On May 25, 2018, the GDPR became effective across the EU, simultaneously resulting in a ‘consistent and homogenous application’ of data protection rules across the Union (per Recital 10 of the Regulation). For data protection professionals at medical technology companies, the clarity brought by the GDPR has meant that resources can be redirected towards ensuring substantive privacy and security protections and away from more formalistic legal questions…. Okay, I’m just kidding.
No, seriously, let’s review what actually happened. After several decades of explaining to patients wishing to enrol in clinical investigations of experimental medical technology that by choosing to enrol, they are consenting to the collection of personal data about them for purposes of the research, data protection authorities decided that the GDPR doesn’t allow this.
Instead, they said, medical researchers should be relying on legal bases other than consent, like ‘legitimate interests’, for the processing of personal data in clinical investigations. Except, that is, in those member states where consent is still required for such data processing. In those member states, of course, you should still rely on consent. Clear enough?!
Oh, and by the way, said the data protection authorities, we recognise that Recital 33 of the GDPR suggests that it is permissible for research subjects to broadly give their consent to ‘certain areas of [future] scientific research’, but even though the legislators wrote that, we don’t think that’s what they really meant. So, don’t rely on that. Why? Because we said so.
Actually, I find the guidance provided by data protection authorities on this question of the legal basis for further processing of personal data for ‘secondary’ research purposes was helpful. They pointed out that Article 5(1)(b) of the GDPR declares such further processing to ‘not be considered to be incompatible with the initial purposes’, provided the processing accords with the requirements in GDPR Article 89 concerning processing of personal data for scientific research purposes.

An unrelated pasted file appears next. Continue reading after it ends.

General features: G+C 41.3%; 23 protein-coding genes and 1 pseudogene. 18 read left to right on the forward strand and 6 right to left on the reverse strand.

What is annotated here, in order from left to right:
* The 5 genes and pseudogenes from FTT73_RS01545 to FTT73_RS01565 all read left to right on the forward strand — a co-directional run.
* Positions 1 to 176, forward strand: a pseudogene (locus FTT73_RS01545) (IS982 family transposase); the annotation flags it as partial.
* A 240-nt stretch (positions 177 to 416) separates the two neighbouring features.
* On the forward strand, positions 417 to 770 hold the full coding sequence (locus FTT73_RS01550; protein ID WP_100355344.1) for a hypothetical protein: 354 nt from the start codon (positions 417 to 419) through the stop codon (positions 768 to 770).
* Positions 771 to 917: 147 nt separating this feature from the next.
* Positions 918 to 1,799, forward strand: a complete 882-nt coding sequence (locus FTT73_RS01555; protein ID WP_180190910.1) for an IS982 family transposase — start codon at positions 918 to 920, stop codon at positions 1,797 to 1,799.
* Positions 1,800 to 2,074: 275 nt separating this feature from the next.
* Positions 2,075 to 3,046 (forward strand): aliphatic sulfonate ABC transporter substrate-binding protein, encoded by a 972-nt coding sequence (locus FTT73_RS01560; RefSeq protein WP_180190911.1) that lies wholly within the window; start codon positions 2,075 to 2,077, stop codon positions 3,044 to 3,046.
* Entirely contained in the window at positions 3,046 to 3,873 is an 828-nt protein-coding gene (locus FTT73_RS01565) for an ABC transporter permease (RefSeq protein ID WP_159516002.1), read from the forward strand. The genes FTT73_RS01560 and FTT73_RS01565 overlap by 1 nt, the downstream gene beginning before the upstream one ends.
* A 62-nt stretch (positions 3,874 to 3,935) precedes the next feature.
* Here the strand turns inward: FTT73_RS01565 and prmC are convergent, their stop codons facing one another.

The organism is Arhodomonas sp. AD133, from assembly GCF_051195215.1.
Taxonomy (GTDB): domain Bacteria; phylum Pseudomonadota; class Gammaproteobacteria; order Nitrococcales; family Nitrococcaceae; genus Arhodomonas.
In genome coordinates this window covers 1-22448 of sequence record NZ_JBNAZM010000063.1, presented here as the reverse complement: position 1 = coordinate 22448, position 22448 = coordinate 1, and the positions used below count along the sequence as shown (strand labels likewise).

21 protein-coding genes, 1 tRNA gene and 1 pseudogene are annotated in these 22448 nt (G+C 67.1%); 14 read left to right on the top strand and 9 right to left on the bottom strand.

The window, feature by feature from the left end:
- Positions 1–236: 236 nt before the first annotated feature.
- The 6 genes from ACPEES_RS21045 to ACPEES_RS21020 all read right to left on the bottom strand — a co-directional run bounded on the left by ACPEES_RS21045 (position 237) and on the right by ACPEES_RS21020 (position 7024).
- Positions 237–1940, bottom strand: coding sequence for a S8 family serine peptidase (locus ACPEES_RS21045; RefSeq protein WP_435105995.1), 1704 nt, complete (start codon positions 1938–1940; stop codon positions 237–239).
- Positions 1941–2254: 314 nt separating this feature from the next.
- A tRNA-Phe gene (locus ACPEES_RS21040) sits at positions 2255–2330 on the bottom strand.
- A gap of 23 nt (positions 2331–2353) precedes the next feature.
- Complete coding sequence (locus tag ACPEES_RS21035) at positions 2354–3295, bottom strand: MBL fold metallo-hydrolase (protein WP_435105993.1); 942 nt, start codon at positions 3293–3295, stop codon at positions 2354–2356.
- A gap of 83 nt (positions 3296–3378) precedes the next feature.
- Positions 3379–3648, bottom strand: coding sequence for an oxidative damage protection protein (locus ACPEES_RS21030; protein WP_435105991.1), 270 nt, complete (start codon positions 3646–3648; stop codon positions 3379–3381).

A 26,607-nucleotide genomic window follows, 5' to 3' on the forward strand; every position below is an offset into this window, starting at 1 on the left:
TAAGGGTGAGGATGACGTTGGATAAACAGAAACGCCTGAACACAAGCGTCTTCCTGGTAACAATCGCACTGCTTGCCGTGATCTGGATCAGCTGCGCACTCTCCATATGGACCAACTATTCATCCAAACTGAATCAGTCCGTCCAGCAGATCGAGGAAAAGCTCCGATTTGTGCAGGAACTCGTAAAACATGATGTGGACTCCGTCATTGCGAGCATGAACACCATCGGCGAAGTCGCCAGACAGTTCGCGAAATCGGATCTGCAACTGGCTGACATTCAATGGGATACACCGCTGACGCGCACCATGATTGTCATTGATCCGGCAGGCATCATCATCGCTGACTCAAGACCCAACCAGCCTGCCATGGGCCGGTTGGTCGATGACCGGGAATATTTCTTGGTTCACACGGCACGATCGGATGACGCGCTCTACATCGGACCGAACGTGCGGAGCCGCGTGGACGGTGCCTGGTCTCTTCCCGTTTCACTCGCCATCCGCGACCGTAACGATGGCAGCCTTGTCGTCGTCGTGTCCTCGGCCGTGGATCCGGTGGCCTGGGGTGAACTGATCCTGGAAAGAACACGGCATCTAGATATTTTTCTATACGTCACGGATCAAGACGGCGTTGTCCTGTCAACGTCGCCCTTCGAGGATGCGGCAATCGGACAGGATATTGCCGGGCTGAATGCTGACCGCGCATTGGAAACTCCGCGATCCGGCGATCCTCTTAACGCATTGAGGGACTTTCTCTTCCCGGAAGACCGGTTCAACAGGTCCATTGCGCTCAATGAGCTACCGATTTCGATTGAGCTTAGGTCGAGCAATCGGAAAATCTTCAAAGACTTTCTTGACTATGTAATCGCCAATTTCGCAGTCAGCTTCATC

While noting that the conditions of Article 89, ‘due to their horizontal and complex nature’, will require further guidance from data protection authorities, the European Data Protection Board gave an unequivocal endorsement of the application of Article 5(1)(b) to medical research: ‘For the time being, the presumption of compatibility, subject to the conditions set forth in Article 89, should not be excluded, in all circumstances, for the secondary use of clinical trial data outside the clinical trial protocol for other scientific purposes.’
Full disclosure: Most of the guidance provided to date by data protection authorities has been in the context of clinical trials of investigational medicines. So maybe none of this guidance actually applies to clinical investigations of medical technologies? In any event, all confusion will be cleared up in the MedTech Forum ‘Ask the Experts’ session next Wednesday, 15 May. I promise1.
1. All promises herein are subject to certain conditions of a horizontal and complex nature, to be further described at a later time.
This blog is part of the MedTech Forum blog series. Peter Blenkinsop will be speaking at the MedTech Forum and Global MedTech Compliance Conference 2019. You can follow the conversation under #MTF2019 and find more details at medtechforum.eu.